The idea that race is meaningful enough to cause a human being like Crutcher, an otherwise social creature, to be inclined toward violent and antisocial behavior is absurd, especially since it was long ago determined that race is not a biological reality. No credible biologist, psychologist, anthropologist, or sociologist explicitly believes that the thickness of one's lips, the texture of one's hair, the tone of one's skin have a bearing on mental processes. This despite the incentives to discover otherwise, and despite race being the primary focus of these scientific enterprises for more than a century following Thomas Jefferson's inquiry into why it was that African slaves are inferior to those of European descent (not whether, but why. The faulty framing of this question should disturb any scientist). Yet Crutcher's skin tone was enough of a visual clue to signal his bad-dudeness to people empowered by the state to execute him. 

To understand this and other state-sanctioned police executions of Black and brown women and men, we need to follow that bright line stretching from the present back into the distant past. 

Profit and Ideology in the Land of the Free


The men pictured above lived in Alabama. Their days consisted of waking up before sunrise and working in a coal mine until long after dark. They often worked to fulfill a quota of two to three tons of ore mined per day. For meeting this quota, they received no remuneration other than a meager meal and a short night's sleep before repeating their toil the following day. For not achieving their quota, they could be beaten, whipped, waterboarded, or tortured by numerous other methods. These men were leased to private companies by the state of Alabama, and the income earned provided the state with upwards of 73 percent of its annual revenue, while the owners of coal mines made a fortune off of this source of inexpensive labor.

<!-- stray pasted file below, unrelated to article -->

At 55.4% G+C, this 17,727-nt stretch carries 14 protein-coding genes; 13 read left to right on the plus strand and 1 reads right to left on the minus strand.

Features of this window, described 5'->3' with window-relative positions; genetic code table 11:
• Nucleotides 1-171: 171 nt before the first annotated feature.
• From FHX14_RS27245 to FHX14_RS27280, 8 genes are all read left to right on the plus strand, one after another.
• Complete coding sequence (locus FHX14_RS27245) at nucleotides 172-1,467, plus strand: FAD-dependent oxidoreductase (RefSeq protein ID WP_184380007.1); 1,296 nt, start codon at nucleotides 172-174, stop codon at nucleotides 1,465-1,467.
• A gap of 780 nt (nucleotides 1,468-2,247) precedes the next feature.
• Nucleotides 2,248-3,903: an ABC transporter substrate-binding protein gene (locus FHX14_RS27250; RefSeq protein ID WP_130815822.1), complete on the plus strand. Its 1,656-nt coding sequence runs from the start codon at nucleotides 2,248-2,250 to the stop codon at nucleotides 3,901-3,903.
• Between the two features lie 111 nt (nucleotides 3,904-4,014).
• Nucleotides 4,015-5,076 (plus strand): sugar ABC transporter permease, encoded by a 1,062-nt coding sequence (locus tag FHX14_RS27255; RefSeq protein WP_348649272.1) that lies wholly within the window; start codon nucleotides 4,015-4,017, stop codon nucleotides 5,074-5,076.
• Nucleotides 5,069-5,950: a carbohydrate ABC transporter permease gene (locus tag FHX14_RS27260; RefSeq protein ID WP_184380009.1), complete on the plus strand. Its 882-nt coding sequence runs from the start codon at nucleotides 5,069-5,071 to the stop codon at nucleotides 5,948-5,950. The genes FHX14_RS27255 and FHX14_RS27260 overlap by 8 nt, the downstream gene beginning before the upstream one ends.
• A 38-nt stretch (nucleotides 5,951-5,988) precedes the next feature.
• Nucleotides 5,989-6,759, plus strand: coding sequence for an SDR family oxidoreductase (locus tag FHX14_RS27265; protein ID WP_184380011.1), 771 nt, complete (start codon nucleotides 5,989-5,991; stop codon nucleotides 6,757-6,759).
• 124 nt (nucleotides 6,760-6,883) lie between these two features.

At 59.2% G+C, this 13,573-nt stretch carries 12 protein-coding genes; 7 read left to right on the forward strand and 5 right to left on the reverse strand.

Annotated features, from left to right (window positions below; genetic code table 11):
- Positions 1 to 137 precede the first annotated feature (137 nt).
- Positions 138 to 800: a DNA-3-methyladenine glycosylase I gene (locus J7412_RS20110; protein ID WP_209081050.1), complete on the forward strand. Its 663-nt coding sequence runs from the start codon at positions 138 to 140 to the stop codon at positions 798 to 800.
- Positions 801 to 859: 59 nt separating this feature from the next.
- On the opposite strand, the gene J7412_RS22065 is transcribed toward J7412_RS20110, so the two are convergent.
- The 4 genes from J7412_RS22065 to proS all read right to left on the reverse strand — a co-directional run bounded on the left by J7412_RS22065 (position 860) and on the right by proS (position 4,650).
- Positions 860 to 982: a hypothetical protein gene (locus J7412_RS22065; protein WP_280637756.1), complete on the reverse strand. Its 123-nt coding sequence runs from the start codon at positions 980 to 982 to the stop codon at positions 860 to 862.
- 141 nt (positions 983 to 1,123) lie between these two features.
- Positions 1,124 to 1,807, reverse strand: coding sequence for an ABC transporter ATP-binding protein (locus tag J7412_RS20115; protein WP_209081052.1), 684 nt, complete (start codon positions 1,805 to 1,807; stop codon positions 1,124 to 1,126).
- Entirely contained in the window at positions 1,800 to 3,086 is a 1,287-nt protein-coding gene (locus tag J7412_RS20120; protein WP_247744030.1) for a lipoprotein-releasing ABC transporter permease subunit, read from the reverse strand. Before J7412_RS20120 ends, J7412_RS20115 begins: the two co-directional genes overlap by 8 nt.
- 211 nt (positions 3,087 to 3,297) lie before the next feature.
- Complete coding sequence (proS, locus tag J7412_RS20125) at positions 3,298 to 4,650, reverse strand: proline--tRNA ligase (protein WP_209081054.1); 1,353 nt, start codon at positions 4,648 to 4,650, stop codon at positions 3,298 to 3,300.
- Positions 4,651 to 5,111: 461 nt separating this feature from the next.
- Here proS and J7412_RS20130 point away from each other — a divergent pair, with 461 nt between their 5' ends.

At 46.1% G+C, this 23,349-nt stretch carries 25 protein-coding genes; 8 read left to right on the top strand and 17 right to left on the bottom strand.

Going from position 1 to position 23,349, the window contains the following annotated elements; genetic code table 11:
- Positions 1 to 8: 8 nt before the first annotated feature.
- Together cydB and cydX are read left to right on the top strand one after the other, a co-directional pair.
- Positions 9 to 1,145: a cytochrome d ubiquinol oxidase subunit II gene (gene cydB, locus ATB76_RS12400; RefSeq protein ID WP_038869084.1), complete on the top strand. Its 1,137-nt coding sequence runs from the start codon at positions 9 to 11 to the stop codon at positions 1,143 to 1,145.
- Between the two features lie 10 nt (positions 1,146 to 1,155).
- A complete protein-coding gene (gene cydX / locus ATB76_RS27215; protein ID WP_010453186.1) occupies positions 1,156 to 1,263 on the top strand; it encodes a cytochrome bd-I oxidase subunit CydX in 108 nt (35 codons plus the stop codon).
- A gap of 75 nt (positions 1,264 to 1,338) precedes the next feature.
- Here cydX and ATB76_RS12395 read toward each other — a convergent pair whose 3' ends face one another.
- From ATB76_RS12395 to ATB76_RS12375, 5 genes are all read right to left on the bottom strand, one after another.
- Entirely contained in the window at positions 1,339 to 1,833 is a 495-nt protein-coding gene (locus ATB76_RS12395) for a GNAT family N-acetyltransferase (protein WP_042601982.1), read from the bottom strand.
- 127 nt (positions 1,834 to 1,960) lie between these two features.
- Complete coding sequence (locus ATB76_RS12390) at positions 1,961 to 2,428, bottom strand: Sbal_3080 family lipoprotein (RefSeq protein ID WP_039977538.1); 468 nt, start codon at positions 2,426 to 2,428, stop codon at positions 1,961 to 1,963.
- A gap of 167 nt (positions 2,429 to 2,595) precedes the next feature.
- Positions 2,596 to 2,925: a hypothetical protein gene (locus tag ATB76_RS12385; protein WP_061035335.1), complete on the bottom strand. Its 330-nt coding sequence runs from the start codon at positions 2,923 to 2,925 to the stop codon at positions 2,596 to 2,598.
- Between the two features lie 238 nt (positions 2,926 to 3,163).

If I told you this happened in the years just prior to the Civil War, you might not be too surprised. Slavery is a well known, ugly part of our nation's history. But what if I told you that the photo above was taken in 1907, more than four decades after the passage of the Thirteenth Amendment? Said amendment to the Constitution of the US stated, "Neither slavery nor involuntary servitude...shall exist within the United States, or any place subject to their jurisdiction." So how was it that these men, and thousands upon thousands of others like them were sold, enslaved and most often worked to their deaths?

In this case, the devil is in the ellipses. In my quote of the Thirteenth Amendment the omitted text reads , "...except as a punishment for crime whereof the party shall have been duly convicted." You see, according to our constitution, slavery is abolished...except for convicted criminals. By exploiting this loophole, Southern states and wealthy industrialists were able to literally recapture the cheap labor they lost following the Civil War. All that was needed were a few more laws worthy of prison time (vagrancy, cursing, spitting) along with law enforcement officials who would round up Black people found in violation of these laws. The result was Slavery by Another Name

This was yet another example of an American institution created to enrich the few at the expense of the many, just as indentured servitude and slavery were used prior to the Civil War . However, while antebellum slaves were generally considered loyal, religious, morally upstanding, and only threatening when they suffered from drapetomania (the so-called mental illness that caused slaves to escape captivity), the new system required a manufactured linkage between Blackness and criminality. Thus the origin of the social construct of Black criminality, together with the creation of regional police forces that were actively hostile toward the Black citizenry. Therein lay the what and how that led directly to Terence Crutcher's extrajudicial execution. But we should never forget that, as there was with antebellum slavery, the why is just as important.